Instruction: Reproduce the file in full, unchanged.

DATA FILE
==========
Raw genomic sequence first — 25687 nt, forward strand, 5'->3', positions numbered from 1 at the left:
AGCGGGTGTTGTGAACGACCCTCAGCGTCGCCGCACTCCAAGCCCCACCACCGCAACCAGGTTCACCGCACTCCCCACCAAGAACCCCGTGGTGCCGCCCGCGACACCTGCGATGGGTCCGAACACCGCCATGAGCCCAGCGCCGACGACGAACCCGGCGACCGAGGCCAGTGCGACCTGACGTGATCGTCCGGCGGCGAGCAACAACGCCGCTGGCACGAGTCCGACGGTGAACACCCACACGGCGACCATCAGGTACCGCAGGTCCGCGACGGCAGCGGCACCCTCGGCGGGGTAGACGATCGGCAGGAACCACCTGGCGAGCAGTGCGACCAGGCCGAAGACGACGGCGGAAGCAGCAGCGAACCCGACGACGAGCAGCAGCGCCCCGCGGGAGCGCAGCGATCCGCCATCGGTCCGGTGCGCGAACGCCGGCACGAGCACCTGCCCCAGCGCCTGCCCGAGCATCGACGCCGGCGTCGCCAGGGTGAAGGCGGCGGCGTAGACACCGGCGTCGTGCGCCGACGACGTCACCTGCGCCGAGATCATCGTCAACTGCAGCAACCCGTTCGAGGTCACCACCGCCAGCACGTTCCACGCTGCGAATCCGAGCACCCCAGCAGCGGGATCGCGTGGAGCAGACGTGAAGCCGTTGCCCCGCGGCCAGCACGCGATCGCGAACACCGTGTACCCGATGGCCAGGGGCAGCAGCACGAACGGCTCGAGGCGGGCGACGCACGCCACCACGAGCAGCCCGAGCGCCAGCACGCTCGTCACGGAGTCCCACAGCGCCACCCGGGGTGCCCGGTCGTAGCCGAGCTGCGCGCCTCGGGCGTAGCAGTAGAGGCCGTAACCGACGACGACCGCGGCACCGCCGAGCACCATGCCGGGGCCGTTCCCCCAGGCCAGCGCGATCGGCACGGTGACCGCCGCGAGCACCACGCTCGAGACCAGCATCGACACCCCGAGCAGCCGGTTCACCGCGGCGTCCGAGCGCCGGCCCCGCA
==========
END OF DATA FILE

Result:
Raw genomic sequence first — 25687 nt, forward strand, 5'->3', positions numbered from 1 at the left:
AGCGGGTGTTGTGAACGACCCTCAGCGTCGCCGCACTCCAAGCCCCACCACCGCAACCAGGTTCACCGCACTCCCCACCAAGAACCCCGTGGTGCCGCCCGCGACACCTGCGATGGGTCCGAACACCGCCATGAGCCCAGCGCCGACGACGAACCCGGCGACCGAGGCCAGTGCGACCTGACGTGATCGTCCGGCGGCGAGCAACAACGCCGCTGGCACGAGTCCGACGGTGAACACCCACACGGCGACCATCAGGTACCGCAGGTCCGCGACGGCAGCGGCACCCTCGGCGGGGTAGACGATCGGCAGGAACCACCTGGCGAGCAGTGCGACCAGGCCGAAGACGACGGCGGAAGCAGCAGCGAACCCGACGACGAGCAGCAGCGCCCCGCGGGAGCGCAGCGATCCGCCATCGGTCCGGTGCGCGAACGCCGGCACGAGCACCTGCCCCAGCGCCTGCCCGAGCATCGACGCCGGCGTCGCCAGGGTGAAGGCGGCGGCGTAGACACCGGCGTCGTGCGCCGACGACGTCACCTGCGCCGAGATCATCGTCAACTGCAGCAACCCGTTCGAGGTCACCACCGCCAGCACGTTCCACGCTGCGAATCCGAGCACCCCAGCAGCGGGATCGCGTGGAGCAGACGTGAAGCCGTTGCCCCGCGGCCAGCACGCGATCGCGAACACCGTGTACCCGATGGCCAGGGGCAGCAGCACGAACGGCTCGAGGCGGGCGACGCACGCCACCACGAGCAGCCCGAGCGCCAGCACGCTCGTCACGGAGTCCCACAGCGCCACCCGGGGTGCCCGGTCGTAGCCGAGCTGCGCGCCTCGGGCGTAGCAGTAGAGGCCGTAACCGACGACGACCGCGGCACCGCCGAGCACCATGCCGGGGCCGTTCCCCCAGGCCAGCGCGATCGGCACGGTGACCGCCGCGAGCACCACGCTCGAGACCAGCATCGACACCCCGAGCAGCCGGTTCACCGCGGCGTCCGAGCGCCGGCCCCGCA